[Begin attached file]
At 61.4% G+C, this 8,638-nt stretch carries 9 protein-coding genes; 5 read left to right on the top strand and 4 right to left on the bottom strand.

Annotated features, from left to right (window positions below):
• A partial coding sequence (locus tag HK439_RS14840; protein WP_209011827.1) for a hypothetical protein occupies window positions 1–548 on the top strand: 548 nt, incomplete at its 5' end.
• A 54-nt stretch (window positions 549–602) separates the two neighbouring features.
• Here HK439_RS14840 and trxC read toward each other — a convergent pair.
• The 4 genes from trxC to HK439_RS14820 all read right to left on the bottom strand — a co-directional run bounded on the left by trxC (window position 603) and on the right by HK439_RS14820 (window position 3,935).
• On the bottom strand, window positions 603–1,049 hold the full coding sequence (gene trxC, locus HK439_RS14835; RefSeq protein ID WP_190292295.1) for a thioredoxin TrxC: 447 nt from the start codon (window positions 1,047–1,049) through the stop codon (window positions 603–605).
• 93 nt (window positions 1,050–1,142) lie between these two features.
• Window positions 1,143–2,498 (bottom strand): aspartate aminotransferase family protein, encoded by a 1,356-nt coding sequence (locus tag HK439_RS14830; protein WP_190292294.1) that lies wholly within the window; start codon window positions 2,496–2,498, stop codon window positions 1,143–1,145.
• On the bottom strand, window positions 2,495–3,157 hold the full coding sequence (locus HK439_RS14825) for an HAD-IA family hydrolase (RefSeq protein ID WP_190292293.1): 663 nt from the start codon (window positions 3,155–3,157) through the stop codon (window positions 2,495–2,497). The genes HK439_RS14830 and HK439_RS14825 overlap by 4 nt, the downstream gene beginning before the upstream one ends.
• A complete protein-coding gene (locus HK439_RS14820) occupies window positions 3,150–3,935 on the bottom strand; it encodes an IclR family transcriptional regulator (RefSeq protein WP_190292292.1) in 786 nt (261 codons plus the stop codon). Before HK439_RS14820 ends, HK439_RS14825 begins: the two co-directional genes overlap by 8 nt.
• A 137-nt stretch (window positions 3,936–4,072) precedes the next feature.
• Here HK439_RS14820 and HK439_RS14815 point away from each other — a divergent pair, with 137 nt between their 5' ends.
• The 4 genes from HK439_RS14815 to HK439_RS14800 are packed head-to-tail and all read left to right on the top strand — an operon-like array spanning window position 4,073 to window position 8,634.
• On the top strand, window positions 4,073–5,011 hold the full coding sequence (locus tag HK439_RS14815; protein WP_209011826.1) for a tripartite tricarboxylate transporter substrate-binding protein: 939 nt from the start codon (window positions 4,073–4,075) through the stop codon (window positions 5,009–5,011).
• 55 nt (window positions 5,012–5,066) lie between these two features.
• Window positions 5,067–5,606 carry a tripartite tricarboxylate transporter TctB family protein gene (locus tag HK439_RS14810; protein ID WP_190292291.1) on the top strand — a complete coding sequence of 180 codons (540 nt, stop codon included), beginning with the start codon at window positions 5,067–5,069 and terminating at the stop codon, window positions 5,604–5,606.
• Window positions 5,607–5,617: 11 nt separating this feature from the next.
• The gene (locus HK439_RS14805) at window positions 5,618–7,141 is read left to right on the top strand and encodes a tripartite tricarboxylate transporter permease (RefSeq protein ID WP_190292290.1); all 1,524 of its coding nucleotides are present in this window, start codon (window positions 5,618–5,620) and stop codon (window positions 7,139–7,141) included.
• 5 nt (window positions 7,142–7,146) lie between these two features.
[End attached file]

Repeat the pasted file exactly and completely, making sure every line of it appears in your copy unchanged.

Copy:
At 61.4% G+C, this 8,638-nt stretch carries 9 protein-coding genes; 5 read left to right on the top strand and 4 right to left on the bottom strand.

Annotated features, from left to right (window positions below):
• A partial coding sequence (locus tag HK439_RS14840; protein WP_209011827.1) for a hypothetical protein occupies window positions 1–548 on the top strand: 548 nt, incomplete at its 5' end.
• A 54-nt stretch (window positions 549–602) separates the two neighbouring features.
• Here HK439_RS14840 and trxC read toward each other — a convergent pair.
• The 4 genes from trxC to HK439_RS14820 all read right to left on the bottom strand — a co-directional run bounded on the left by trxC (window position 603) and on the right by HK439_RS14820 (window position 3,935).
• On the bottom strand, window positions 603–1,049 hold the full coding sequence (gene trxC, locus HK439_RS14835; RefSeq protein ID WP_190292295.1) for a thioredoxin TrxC: 447 nt from the start codon (window positions 1,047–1,049) through the stop codon (window positions 603–605).
• 93 nt (window positions 1,050–1,142) lie between these two features.
• Window positions 1,143–2,498 (bottom strand): aspartate aminotransferase family protein, encoded by a 1,356-nt coding sequence (locus tag HK439_RS14830; protein WP_190292294.1) that lies wholly within the window; start codon window positions 2,496–2,498, stop codon window positions 1,143–1,145.
• On the bottom strand, window positions 2,495–3,157 hold the full coding sequence (locus HK439_RS14825) for an HAD-IA family hydrolase (RefSeq protein ID WP_190292293.1): 663 nt from the start codon (window positions 3,155–3,157) through the stop codon (window positions 2,495–2,497). The genes HK439_RS14830 and HK439_RS14825 overlap by 4 nt, the downstream gene beginning before the upstream one ends.
• A complete protein-coding gene (locus HK439_RS14820) occupies window positions 3,150–3,935 on the bottom strand; it encodes an IclR family transcriptional regulator (RefSeq protein WP_190292292.1) in 786 nt (261 codons plus the stop codon). Before HK439_RS14820 ends, HK439_RS14825 begins: the two co-directional genes overlap by 8 nt.
• A 137-nt stretch (window positions 3,936–4,072) precedes the next feature.
• Here HK439_RS14820 and HK439_RS14815 point away from each other — a divergent pair, with 137 nt between their 5' ends.
• The 4 genes from HK439_RS14815 to HK439_RS14800 are packed head-to-tail and all read left to right on the top strand — an operon-like array spanning window position 4,073 to window position 8,634.
• On the top strand, window positions 4,073–5,011 hold the full coding sequence (locus tag HK439_RS14815; protein WP_209011826.1) for a tripartite tricarboxylate transporter substrate-binding protein: 939 nt from the start codon (window positions 4,073–4,075) through the stop codon (window positions 5,009–5,011).
• 55 nt (window positions 5,012–5,066) lie between these two features.
• Window positions 5,067–5,606 carry a tripartite tricarboxylate transporter TctB family protein gene (locus tag HK439_RS14810; protein ID WP_190292291.1) on the top strand — a complete coding sequence of 180 codons (540 nt, stop codon included), beginning with the start codon at window positions 5,067–5,069 and terminating at the stop codon, window positions 5,604–5,606.
• Window positions 5,607–5,617: 11 nt separating this feature from the next.
• The gene (locus HK439_RS14805) at window positions 5,618–7,141 is read left to right on the top strand and encodes a tripartite tricarboxylate transporter permease (RefSeq protein ID WP_190292290.1); all 1,524 of its coding nucleotides are present in this window, start codon (window positions 5,618–5,620) and stop codon (window positions 7,139–7,141) included.
• 5 nt (window positions 7,142–7,146) lie between these two features.